Given the minimal package size of CodeGuru Profiler and its impressively small performance profile, the decision was easy, and we were able to deploy it onto all of our hosts in under an hour. We were excited to see the profiler data within 10 minutes, and decided to let it run for a few days for the profiler to characterize the application performance further and build a comprehensive overview of thread data from jobs created by customers in various marketplaces and time zones. After 2 days, we checked our flame graph on the CodeGuru Profiler dashboard, and the problem was painfully obvious. Nearly 90% of the total time was spent running a specific set of data transforms. CodeGuru Profiler even told us that this specific transform set was costing us hundreds of unnecessary dollars per year. We deployed a small code change to log the runtime of each transform in the set identified by the CodeGuru Profiler.

The culprit immediately revealed itself as a legacy transform hogging over 75% of the total CPU time. After digging into this transform’s code, we found complex, repeated iterations written in a way that didn’t meet our coding standards. We rewrote this transform using Java, confirmed its accuracy, and deployed to prod. The new transform kicked into high gear after the deployment, and we could see our flame graph transform. The peaks where the old transform used to be began to shrink. During final production testing, we could tell that it even felt faster.

We waited a few weeks to gather large amounts of data to accurately determine the system’s performance enhancement. When we analyzed the runtime before and after the new transform deployment, we found that the transform had improved by 1600 times, driving its impact on CPU utilization to near-zero, ultimately allowing us to increase the work on these CPUs by 4 times.

The following graph shows the week prior to and after the deployment. The purple data points are the week leading up to the deployment, and the blue is the week immediately following the deployment. The speedup can be calculated by comparing the average of purple divided by the average of blue (3,454,099/845,340).

 

Figure 1 – Average Export Time

Figure 1 – Average Export Time

This significant improvement was even noticed by our customers without us telling them— they came to us elated that their large exports finished long before they expected them to. Our decision to enlist the help of CodeGuru Profiler ultimately brought us straight to the source of the problem with only a little bit of work on our end, allowing us to visually debug an otherwise invisible bug. With nothing more than a quick configuration change, we were quickly on our way to fixing current and future system critical issues.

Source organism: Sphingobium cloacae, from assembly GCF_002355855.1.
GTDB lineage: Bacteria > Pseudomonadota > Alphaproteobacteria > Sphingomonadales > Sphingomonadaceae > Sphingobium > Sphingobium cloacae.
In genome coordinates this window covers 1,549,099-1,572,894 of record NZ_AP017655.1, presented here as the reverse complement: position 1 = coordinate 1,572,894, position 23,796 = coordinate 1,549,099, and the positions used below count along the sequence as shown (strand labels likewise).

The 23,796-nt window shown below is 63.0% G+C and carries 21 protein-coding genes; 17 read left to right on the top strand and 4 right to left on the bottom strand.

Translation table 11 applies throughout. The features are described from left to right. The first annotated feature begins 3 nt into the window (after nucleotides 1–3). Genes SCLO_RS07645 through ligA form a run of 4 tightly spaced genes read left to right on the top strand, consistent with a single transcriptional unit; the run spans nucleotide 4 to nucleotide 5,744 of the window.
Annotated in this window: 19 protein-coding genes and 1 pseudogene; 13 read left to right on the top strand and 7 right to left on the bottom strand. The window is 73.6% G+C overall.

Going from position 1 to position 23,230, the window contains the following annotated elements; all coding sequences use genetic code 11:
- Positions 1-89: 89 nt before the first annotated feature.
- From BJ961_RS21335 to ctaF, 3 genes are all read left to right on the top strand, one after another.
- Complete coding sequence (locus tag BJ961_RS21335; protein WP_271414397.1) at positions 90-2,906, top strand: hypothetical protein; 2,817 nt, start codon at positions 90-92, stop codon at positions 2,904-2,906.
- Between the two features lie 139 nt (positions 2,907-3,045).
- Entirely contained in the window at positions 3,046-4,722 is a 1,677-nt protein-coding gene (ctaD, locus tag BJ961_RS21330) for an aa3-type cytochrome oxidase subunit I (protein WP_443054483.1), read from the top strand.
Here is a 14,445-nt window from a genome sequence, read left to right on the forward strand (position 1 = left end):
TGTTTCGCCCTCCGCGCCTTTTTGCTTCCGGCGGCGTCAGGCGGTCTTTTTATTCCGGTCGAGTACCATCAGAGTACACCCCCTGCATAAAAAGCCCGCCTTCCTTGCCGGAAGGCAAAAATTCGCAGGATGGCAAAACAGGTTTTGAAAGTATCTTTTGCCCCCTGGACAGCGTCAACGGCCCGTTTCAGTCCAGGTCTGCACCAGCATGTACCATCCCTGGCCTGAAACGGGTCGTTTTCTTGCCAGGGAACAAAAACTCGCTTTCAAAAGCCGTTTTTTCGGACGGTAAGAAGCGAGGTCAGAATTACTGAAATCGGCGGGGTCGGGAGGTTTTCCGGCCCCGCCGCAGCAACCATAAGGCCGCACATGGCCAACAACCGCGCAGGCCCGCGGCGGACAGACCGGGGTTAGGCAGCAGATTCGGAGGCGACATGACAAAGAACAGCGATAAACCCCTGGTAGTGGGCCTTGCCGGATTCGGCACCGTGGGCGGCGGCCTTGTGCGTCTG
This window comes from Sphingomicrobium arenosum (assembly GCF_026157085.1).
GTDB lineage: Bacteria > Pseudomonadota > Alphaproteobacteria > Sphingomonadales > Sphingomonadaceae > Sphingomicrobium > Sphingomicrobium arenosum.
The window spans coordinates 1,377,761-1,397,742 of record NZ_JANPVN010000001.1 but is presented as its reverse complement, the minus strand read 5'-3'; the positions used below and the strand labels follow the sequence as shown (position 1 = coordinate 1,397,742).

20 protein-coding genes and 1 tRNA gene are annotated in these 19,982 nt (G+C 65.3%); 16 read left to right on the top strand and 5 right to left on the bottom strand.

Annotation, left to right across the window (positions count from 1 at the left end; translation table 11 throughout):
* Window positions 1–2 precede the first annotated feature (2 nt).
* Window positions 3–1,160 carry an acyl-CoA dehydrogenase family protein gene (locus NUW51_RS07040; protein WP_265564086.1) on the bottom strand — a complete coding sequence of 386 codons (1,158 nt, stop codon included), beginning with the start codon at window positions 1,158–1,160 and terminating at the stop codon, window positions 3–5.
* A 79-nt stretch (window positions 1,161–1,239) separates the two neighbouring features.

The following graph shows the average time spent processing data before and after the deployment (marked in red). Large spikes are anomalous artifacts of a p100 metric.

 

Figure 2 - Average processing time

Figure 2 – Average processing time

Conclusion

After learning of a performance bug plaguing our export system, we were initially concerned with the inherent complexity and uncertain nature of tracking it down. After exploring the debugging solutions AWS offers, we were easily convinced to give CodeGuru a shot. With the low profile and minimal overhead of CodeGuru Profiler, the cost far outweighed the benefits. After a quick deployment, we were on our way to a solution faster than we realized. After letting our thread metrics soak, we could easily identify the problematic code, deploy a fix, and maintain customer trust.

Not only did we find CodeGuru Profiler helpful in this scenario, we’re also using it as a debugging tool that’s constantly running, collecting data, and preparing us for possible future performance degradations. Amazon CodeGuru is the lightweight debugging tool that can provide you continuous feedback on improving application performance across code iterations.